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Let's assume we have two identical electric trains. One has a big electric motor (high power) and the other has small motor (low power). Let us assume the electric motors are of the same brand and the power of the motor is directly proportional to the size. Now, the two trains used their max power to travel between to stations and the powerful train arrives quicker. So can we relate time (the saved time) to the size (mass) of the motor or if we neglect the mass variance of the motors, to the mass of additional coal used at the power station? If this so, we can now measure time in kg's or lb's of coal?

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In physics, the average power $P$ is defined as the amount of work done per unit time interval, i.e., $P = \frac{\Delta W}{\Delta t}$. So, a greater $P$ implies a smaller $\Delta t$ for the same amount of work. This answers the first part of your question. As regards whether you can measure time in terms of kgs of coal, you could. Assume that the power output of the train engine scales linearly with the mass of the coal. You could define 3 minutes as the time it takes for the train to burn up, say, 100 kgs of coal. Then, any other time interval can be measured in terms of the mass of coal. So, 6 minutes is the time required to burn up 200 kgs of coal. Whereas this may be useful to the driver of the train, it is not a very useful definition to the rest of us because it is not at all clear what the efficiency of the engine is, the mass of the train is, how he accelerates and decelerates, etc.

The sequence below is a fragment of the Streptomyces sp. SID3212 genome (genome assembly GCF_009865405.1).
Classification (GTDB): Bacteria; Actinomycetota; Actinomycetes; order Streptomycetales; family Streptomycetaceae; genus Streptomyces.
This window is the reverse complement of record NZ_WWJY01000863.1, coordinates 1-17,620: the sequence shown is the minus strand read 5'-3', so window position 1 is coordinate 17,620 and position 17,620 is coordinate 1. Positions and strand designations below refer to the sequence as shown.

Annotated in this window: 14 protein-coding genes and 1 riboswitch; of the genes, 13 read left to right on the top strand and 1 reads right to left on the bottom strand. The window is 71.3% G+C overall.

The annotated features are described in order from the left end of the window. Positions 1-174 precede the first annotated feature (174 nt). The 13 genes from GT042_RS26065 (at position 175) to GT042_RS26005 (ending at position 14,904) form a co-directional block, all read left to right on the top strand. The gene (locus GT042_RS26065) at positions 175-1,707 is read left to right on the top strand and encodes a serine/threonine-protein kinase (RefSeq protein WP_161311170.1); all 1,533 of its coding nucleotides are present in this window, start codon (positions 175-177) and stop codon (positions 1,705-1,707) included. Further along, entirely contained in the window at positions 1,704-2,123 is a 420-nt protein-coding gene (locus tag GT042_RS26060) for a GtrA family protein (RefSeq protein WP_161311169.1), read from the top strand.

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Just want to point out an inconsistency in your example: if it takes the train 3 minutes to burn up 100 kg of coal, it won't burn up 50 kg but 200 kg in 6 minutes. You might want to correct that. – Wouter Feb 13 '13 at 15:03
Edited, thanks! – contrariwise Feb 27 '13 at 21:50

The question you seem to be asking, relating time to mass of coal, is: "Why do we need more energy to do a job fast?"

Power is the energy input per unit time. If two jobs require the same amount of energy, the job that has a higher power input will finish the job in less time. However, ideally, both jobs use the same amount of energy or, said another way, burn the same amount of coal. The more powerful train burns coal faster, but for less time, while the less powerful train burns coal more slowly, but over a longer duration.

The reason that real trains behave this way (i.e., getting there faster takes more energy/coal) is because energy losses tend to increase with increasing rapidity. For the trains, air resistance is a primary source of this loss, since drag increases roughly as the fourth power of velocity. Therefore, if the more powerful train can go twice as fast as the less powerful train, it takes half as long, but requires 16 times more power to move at that speed. Over the whole trip, it will use 8 times as much energy (assuming air resistance is the only loss).

The phenomenon of increased energy cost with decreased time applies to other areas as well. Transferring energy from place to place rapidly has greater energy loss than transferring that energy slowly. Pressurizing a gas rapidly increases entropy more than pressurizing that gas very slowly (adiabatically).

The basic reason for this is that the faster something changes, the farther from equilibrium its components are perturbed. Changes which occur close to equilibrium incur smaller entropic loses than those which strongly perturb equilibrium. How strongly the system is perturbed from equilibrium depends on how rapidly the system can return to equilibrium, which depends on the system's temperature. (Warmer systems can more rapidly return to equilibrium than cooler ones.) The temperature dictates the timescales on which equilibrium is restored. If less time is allowed for a given change to take place, then the system is more strongly perturbed from equilibrium, and irreversible, entropic losses increase. The energy that goes into these entropic losses has to come from somewhere, and that somewhere is burning more coal.

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